Protozoa: Trichophyra piscium
Volume 4, Issue 6
Trichophyra piscium belongs to a Phylum of protozoan organisms all of whom possess cilia (‘hairs”) during at least one stage of their lifecycle. Most species are free-living aquatic organisms that feed on bacteria, some are commensal organisms, living on but not harming the host, and cleaning bacteria off the host’s body.
Figure 1. Trichophyra piscium 400x phase contrast microscopy.
Several species of Trichophyra have been identified as commensal organisms living on the gills of freshwater fishes. Large numbers of Trichophyra may cause gill irritation, or may cause the fish to secrete excessive gill mucous decreasing it’s respiratory and osmoregulatory efficiency. Some Trichophyra have been found parasitizing blood from the fish’s gills.
In April 2002, 14-month old lake trout (S. namaycush) at the Maine Department of Inland Fisheries & Wildlife Enfield fish hatchery were acting as though they had gill parasites.
Fish with gill parasites will rub their heads, and bodies against hard surfaces presumably to dislodge the organisms. Upon examination of the affected fish, Trichophyra piscium was identified in large numbers infesting the fish’s gills. The fish were treated as directed by MDIF&W’s fish veterinarian, and the problem was resolved.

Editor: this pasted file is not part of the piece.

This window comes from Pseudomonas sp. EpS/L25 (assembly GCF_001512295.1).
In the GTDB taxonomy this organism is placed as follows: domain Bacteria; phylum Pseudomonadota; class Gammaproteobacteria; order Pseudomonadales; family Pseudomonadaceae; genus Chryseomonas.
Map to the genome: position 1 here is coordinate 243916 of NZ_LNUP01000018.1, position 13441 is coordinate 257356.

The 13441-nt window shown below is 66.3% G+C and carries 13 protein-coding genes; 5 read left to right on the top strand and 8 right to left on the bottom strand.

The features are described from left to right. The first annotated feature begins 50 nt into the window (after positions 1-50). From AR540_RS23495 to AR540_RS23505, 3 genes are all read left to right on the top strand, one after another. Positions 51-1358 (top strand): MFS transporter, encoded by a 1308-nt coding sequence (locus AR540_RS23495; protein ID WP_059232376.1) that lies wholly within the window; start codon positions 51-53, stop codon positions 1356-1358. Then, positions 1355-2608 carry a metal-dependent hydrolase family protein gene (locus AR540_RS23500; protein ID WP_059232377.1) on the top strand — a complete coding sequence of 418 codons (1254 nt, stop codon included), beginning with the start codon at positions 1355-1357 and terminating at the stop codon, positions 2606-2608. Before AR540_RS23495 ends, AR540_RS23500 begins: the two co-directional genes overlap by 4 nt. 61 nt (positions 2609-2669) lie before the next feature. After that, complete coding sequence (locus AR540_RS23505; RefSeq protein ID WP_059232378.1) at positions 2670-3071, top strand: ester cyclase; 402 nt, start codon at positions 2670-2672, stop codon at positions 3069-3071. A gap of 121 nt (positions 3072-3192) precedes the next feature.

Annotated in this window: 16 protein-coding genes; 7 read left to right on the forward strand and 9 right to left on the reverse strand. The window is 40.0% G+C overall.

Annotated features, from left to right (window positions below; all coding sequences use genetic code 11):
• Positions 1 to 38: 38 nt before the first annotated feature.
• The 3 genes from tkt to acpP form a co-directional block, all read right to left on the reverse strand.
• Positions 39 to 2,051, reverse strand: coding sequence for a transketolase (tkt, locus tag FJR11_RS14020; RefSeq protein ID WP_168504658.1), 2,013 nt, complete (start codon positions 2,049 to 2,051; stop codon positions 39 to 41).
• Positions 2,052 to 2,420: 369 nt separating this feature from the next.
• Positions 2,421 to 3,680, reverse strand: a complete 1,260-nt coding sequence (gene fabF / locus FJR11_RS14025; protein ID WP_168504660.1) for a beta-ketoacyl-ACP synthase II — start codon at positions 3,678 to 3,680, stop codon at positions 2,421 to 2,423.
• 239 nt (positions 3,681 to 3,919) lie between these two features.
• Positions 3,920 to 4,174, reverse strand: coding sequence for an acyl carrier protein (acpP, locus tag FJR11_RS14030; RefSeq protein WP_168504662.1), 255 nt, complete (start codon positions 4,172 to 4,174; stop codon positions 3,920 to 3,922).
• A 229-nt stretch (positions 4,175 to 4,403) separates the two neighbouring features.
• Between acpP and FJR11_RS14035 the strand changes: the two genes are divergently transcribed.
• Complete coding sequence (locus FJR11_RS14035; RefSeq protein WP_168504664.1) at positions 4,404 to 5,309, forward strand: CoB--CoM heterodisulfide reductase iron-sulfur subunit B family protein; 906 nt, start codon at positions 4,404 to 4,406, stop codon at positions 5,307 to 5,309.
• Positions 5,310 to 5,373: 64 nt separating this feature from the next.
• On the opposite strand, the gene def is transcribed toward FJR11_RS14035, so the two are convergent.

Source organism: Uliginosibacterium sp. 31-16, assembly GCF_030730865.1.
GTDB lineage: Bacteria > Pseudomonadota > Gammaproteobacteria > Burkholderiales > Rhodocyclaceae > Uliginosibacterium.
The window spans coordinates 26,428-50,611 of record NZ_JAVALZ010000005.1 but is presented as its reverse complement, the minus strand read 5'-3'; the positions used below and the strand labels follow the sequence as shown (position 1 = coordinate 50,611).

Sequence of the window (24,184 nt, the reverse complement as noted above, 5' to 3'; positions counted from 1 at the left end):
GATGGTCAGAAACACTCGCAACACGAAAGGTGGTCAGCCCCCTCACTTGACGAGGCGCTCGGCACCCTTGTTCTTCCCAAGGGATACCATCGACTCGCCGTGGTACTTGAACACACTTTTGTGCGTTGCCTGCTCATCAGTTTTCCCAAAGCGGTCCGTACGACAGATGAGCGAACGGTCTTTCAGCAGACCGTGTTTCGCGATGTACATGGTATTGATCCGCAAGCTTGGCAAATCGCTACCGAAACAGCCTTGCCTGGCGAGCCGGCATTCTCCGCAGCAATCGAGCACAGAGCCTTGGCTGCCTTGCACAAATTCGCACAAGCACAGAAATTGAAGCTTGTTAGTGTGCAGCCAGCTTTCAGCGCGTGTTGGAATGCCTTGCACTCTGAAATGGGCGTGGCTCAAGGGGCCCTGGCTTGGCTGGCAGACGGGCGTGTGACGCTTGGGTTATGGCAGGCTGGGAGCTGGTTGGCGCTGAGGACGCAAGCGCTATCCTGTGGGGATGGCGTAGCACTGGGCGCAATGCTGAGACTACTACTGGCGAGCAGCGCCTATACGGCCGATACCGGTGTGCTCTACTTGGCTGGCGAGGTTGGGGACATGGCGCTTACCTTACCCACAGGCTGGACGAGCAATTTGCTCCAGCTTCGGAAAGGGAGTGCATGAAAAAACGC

Figure 2. 14-month old lake trout (Salvelinus namaycush).
Trichophyra have a direct life cycle, reproducing on the host by simple cell division. The sessile forms are transmitted from fish to fish via motile dispersal forms that can either be produced by budding from the parent, or by detachment of the trophozoite and subsequent transformation into a motile form.
Special points of interest:
Fish with Trichophyra cannot transmit the disease to people.
Trichophyra is a bacteria-eating protozoan.
Trichophyra can be considered an ecto-commensal organism rather than a parasite.
For more information read: Hoffman 1999 Parasites of North American Freshwater Fishes.
Images were made possible by a grant from the Maine Outdoor Heritage Fund.